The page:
“I cracked a guy’s rib in 16 seconds. I was doing that all the time,” he boasted.
He said he’s committed armed robberies, detailing exactly how he did it. But he was then sent to prison for 17 years for attempted murder after someone beat up his sister. He left prison with $5,000, his wife dead. He visits her grave when he can.
“She showed me what a man is. She taught me kindness, not to spit or swear, and to be a Christian. All things I didn’t know before,” he said.
His pastor from the Mathewson Street United Methodist Church, which famously helps those struggling with housing insecurity, recommended that he come to Operation Hunker Down after he almost got into a fight at a different shelter with a man for “beating the hell out of a woman” in front of him.
“I was raised surrounded by strong women,” he said, adding that he has two daughters and a son, all now grown and living in different states. “Hurting women isn’t OK with me.”
Christina Cruz, 32, and Jay Goddard, 35
After spending much of the day upstairs, Christina Cruz, 32, made her way downstairs and began cleaning the living area. Her boyfriend of the last five years, Jay Goddard, 35, joined her.
She’s pending disability after she hurt her hand and wrist attempting suicide. But she said while she’s in the shelter, she wants to study to get her real estate license. She previously worked as a property manager. He works as a carpenter.
They both suffer from substance abuse.
“I was in a sober home before this. She was in a program,” said Goddard. “Then our programs ended. And Rhode Island doesn’t really have an after-care program so we were put out on the street and right back to where we were before.”
Goddard spent the majority of his check to stay at a hotel for a week. The next week, they stayed inside a storage unit. After that, they pitched a tent. Cruz’s parents aren’t alive. Goddard said he has his mom but she isn’t “financially stable.”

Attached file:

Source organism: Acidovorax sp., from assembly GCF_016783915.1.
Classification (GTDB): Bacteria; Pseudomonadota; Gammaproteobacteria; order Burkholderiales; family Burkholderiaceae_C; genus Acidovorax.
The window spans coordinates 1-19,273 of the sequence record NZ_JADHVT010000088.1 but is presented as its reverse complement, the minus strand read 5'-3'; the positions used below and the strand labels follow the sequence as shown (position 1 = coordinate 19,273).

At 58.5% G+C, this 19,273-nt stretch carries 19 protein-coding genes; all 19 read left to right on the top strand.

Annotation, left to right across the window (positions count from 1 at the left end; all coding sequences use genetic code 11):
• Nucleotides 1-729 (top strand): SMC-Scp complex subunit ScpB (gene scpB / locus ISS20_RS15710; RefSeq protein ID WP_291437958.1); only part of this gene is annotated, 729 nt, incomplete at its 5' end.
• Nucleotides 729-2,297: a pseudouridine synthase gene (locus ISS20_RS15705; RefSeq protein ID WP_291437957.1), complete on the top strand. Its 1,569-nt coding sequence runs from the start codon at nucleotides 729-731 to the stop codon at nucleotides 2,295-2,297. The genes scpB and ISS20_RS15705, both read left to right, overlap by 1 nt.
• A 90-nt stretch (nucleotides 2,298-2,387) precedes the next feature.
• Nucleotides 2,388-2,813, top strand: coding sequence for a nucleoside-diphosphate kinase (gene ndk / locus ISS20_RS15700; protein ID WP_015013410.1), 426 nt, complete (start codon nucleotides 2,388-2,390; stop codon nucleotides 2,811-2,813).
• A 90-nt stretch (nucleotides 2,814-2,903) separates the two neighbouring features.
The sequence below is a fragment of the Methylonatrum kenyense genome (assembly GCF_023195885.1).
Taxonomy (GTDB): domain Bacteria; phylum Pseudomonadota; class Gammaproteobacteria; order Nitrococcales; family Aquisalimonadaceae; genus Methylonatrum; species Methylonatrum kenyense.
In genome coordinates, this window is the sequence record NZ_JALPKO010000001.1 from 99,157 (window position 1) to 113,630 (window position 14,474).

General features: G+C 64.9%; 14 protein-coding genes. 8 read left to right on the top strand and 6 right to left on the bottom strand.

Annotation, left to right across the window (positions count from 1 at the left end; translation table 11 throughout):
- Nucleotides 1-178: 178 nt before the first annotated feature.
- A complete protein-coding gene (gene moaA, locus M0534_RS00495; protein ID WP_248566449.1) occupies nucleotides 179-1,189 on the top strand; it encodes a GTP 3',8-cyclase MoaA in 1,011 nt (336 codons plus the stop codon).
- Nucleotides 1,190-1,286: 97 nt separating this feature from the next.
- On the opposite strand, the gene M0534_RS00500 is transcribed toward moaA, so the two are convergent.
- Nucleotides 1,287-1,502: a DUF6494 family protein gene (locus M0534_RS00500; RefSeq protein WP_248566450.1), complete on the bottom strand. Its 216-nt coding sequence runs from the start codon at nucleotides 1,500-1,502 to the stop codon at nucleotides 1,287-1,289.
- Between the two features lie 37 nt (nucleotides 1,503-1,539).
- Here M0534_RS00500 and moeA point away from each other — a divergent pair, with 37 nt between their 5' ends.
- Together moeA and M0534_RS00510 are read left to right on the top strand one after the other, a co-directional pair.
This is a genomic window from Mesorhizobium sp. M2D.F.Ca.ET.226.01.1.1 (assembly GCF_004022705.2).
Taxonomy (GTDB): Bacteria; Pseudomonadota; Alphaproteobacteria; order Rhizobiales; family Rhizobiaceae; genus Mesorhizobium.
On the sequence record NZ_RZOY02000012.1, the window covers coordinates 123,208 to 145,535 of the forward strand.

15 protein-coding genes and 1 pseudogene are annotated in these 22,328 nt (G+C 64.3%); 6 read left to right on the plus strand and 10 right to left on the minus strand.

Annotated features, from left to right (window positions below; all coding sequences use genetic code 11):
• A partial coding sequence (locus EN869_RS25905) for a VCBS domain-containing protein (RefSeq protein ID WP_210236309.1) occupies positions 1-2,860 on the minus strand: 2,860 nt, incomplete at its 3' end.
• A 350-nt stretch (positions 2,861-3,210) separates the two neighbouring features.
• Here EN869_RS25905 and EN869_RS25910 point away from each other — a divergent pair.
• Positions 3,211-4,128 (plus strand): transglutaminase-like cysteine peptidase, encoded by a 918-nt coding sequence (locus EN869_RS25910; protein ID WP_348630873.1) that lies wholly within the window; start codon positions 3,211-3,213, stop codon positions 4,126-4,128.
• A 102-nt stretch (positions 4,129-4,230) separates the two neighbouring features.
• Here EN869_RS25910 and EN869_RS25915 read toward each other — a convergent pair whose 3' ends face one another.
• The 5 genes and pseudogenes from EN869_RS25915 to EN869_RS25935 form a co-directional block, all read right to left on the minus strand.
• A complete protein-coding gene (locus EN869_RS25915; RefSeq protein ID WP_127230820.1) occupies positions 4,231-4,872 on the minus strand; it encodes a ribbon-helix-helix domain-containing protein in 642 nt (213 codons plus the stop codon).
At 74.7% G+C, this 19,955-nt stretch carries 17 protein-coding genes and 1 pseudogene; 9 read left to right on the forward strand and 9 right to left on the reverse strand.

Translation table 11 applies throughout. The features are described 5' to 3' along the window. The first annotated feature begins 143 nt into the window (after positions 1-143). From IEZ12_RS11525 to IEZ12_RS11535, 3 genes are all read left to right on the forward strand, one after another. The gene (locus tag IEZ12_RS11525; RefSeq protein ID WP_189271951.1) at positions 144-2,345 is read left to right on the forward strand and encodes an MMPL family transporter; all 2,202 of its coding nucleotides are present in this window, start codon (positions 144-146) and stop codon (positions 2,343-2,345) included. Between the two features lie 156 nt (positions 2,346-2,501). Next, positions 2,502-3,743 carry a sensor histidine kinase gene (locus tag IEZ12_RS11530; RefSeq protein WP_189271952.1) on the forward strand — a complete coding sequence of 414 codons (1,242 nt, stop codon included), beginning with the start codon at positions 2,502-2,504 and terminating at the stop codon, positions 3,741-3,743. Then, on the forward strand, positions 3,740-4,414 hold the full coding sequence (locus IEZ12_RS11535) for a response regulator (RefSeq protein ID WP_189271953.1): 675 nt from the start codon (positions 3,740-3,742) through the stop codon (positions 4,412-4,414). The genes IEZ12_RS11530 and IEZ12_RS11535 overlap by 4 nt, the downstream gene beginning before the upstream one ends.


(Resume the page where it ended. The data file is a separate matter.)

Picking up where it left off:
“How do you stay clean when you’re on the streets, cold, and everyone else is getting high? You try, but it’s really hard to not want to just forget everything,” he said.
They aren’t the only couple staying together at the shelter, but are, by far, the most affectionate. Goddard holds Cruz’s hand whenever they aren’t actively doing something. They snuggle next to each other on top of their mattress, while eating, or whenever they step out to have a smoke outside.
“We’re just on our own. Together,” said Goddard, looking at her. “Someday, when all of this is over, I’m going to make her a Goddard.”
Anteneh Kutenplon-Rayess, 25
Anteneh Kutenplon-Rayess, another volunteer, graduated from Barrington High School in 2014 after he and his family moved to Rhode Island from Ethiopia. He has a home to return to, but is known to work overnights at the shelter and stay throughout the day and into a second night, without sleeping, if he’s needed.
“I don’t really like that phrase ‘giving back.’ It makes it sound like the problem has been resolved. This is ‘giving forward.’ You never know if you or someone you love is in this situation,” he said. “I’ll sleep when I can.”
Richie Buzon, 39
Richie Buzon, 39, just finished getting high outside. Almost two years ago, after being sober for over seven years, he relapsed, after a tragedy in his life. He spends about $30 a day now to keep up with his fentanyl habit.
“I think I’m ready to get sober pretty soon. I don’t think I can do this anymore,” said Buzon, who said he started using when he was 20 after a car accident left him with an opioid prescription. The bottle was gone in three days.
Buzon was a commercial fisherman who owned his own home. He walked away from “everything” in April 2020 for drugs. He said his mom, who lives in South County, said he can come home anytime, as long as he’s sober.
Compared to many of the others that stay at Operation Hunker Down, Buzon has had a more “normal” life: A loving childhood, solid job, and a strong support system.
“Did I grow up with a silver spoon in my mouth? Well, no. But I know I had it pretty good,” he said. “Never thought I’d end up in a shelter. That’s for sure.
“But I’m not satisfied with living a normal life. I like the roller coaster. The street life. I wish I wasn’t that way,” he said.
When asked what would make him satisfied enough to get and stay sober, he paused for more than a minute, looking down at the floor.
“I really don’t know what would make me truly happy. I’m not happy now. I wasn’t happy before,” he said, looking up. “And that truly scares the hell out of me.”